Exercise physiologists refer to the gradually increasing muscle discomfort or soreness that occurs after physical activity as delayed onset muscle soreness (DOMS). Delayed onset muscle soreness occurs when the muscle is performing an eccentric or a lengthening contraction. DOMS usually kicks in 12 to 24 hours after a tough workout and peaks between 24 to 72 hours. Muscle discomfort is simply a symptom of using your muscles and placing stresses on them that are leading to adaptations to make them stronger and better able to perform the task the next time.
The mild muscle strain injury creates microscopic damage to the muscle fibers. Scientists believe this damage, coupled with the inflammation that accompanies these tears, causes the pain. It can happen when you bump up your workout intensity, frequency, or length, or when you try a new activity.
The good news is that normal muscle soreness is a sign that you’re getting stronger and is nothing to be alarmed about. During exercise, you stress your muscles, and the fibers begin to break down. As the fibers repair themselves, they become larger and stronger than they were before.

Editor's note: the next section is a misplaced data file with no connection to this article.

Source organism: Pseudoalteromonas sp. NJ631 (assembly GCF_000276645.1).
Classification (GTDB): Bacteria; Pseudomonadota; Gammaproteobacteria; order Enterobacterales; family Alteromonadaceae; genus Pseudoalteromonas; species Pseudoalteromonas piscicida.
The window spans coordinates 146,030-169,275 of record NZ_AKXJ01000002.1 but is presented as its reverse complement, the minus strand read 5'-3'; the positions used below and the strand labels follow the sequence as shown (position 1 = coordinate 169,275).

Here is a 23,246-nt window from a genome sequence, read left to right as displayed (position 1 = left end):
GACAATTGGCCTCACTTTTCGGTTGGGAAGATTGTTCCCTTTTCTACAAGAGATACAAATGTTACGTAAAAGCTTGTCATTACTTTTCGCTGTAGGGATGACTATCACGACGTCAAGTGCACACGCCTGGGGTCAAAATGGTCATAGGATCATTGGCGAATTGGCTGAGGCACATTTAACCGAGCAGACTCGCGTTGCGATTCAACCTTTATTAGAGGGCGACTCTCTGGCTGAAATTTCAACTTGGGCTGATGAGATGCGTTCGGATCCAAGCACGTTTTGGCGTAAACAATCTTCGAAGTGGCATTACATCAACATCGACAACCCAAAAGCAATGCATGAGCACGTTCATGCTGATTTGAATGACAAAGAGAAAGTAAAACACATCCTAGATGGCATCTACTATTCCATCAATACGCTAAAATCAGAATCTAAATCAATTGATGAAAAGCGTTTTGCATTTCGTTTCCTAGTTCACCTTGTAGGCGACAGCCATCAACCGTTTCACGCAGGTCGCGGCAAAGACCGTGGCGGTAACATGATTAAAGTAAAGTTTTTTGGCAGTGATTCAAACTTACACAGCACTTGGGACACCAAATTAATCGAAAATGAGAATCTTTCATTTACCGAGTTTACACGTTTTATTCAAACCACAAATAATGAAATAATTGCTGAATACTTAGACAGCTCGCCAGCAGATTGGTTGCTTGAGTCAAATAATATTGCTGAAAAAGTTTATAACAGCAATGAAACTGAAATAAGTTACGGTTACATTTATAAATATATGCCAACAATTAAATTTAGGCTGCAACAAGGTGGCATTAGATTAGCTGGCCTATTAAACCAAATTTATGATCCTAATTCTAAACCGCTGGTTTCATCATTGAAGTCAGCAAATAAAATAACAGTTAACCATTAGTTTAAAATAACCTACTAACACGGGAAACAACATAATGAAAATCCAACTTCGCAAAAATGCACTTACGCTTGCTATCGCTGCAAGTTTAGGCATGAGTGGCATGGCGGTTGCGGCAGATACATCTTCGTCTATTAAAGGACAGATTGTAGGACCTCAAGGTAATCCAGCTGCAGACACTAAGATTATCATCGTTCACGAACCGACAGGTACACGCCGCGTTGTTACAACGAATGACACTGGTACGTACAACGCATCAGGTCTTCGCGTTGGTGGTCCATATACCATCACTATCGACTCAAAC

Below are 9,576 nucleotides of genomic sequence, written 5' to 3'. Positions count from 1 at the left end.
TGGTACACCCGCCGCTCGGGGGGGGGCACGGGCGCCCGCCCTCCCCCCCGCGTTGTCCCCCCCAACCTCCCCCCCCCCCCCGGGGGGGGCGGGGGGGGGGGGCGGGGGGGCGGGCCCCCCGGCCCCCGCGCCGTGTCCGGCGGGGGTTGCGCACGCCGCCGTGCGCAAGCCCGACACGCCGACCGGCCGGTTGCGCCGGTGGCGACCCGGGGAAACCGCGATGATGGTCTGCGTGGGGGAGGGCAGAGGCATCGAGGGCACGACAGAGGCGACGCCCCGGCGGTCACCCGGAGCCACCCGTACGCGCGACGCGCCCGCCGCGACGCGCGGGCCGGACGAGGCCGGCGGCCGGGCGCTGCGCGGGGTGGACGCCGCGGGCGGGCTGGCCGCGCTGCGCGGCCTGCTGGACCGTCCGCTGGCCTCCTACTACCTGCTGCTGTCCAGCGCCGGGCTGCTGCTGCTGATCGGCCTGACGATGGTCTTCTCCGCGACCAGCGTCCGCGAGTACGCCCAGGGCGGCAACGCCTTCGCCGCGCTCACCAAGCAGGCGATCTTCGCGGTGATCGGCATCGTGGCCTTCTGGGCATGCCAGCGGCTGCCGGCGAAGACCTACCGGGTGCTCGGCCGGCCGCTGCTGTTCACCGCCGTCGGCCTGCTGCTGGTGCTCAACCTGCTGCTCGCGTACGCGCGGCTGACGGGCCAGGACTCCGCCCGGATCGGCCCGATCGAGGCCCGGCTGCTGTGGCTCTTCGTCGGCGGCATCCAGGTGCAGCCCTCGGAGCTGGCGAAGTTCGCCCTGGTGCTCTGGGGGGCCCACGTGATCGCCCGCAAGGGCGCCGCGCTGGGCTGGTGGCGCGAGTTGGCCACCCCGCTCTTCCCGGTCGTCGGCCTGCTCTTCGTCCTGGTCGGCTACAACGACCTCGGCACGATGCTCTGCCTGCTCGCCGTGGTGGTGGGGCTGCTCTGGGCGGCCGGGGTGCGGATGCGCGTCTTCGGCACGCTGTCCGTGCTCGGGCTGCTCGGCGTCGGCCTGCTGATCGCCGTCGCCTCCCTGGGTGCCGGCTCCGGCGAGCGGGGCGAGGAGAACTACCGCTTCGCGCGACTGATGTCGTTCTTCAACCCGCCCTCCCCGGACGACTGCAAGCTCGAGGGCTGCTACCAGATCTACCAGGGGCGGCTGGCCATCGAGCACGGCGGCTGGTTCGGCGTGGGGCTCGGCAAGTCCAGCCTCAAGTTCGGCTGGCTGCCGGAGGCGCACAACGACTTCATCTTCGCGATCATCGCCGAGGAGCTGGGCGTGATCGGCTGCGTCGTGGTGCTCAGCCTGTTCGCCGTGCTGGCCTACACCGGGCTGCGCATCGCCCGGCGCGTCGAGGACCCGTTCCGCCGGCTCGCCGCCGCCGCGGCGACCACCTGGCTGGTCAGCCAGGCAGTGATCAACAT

Mild to moderate muscle soreness is common and generally harmless. On the other hand, severe muscle soreness can be damaging and dangerous. It’s important to know the difference between reasonable muscle soreness caused by exercise, and pain due to overuse or muscle injury.
How much pain is too much? If, the pain you’re experiencing prevents you from carrying out daily activities associated with living or working, then the exercise was too much. If the discomfort lasts for more than 72 hours, then the exercise was too much.
How can you tell if your soreness is the normal kind of soreness? If the pain begins during or immediately after the exercise, it is not normal. Pain that occurs during an exercise is a sign that there is a problem with the exercise. This type of pain should be seen as a signal from your body to stop the activity before serious joint or muscle damage occurs.
In severe cases, the muscles can break down so much that you can become very ill and cause damage to your kidneys. Seek medical attention immediately if you experience any of the following after a workout or activity that causes muscle soreness:
- Severe unbearable pain
- Severely swollen limbs
- Loss of joint range of motion due to severe swelling
- Dark colored urine or decreased production of urine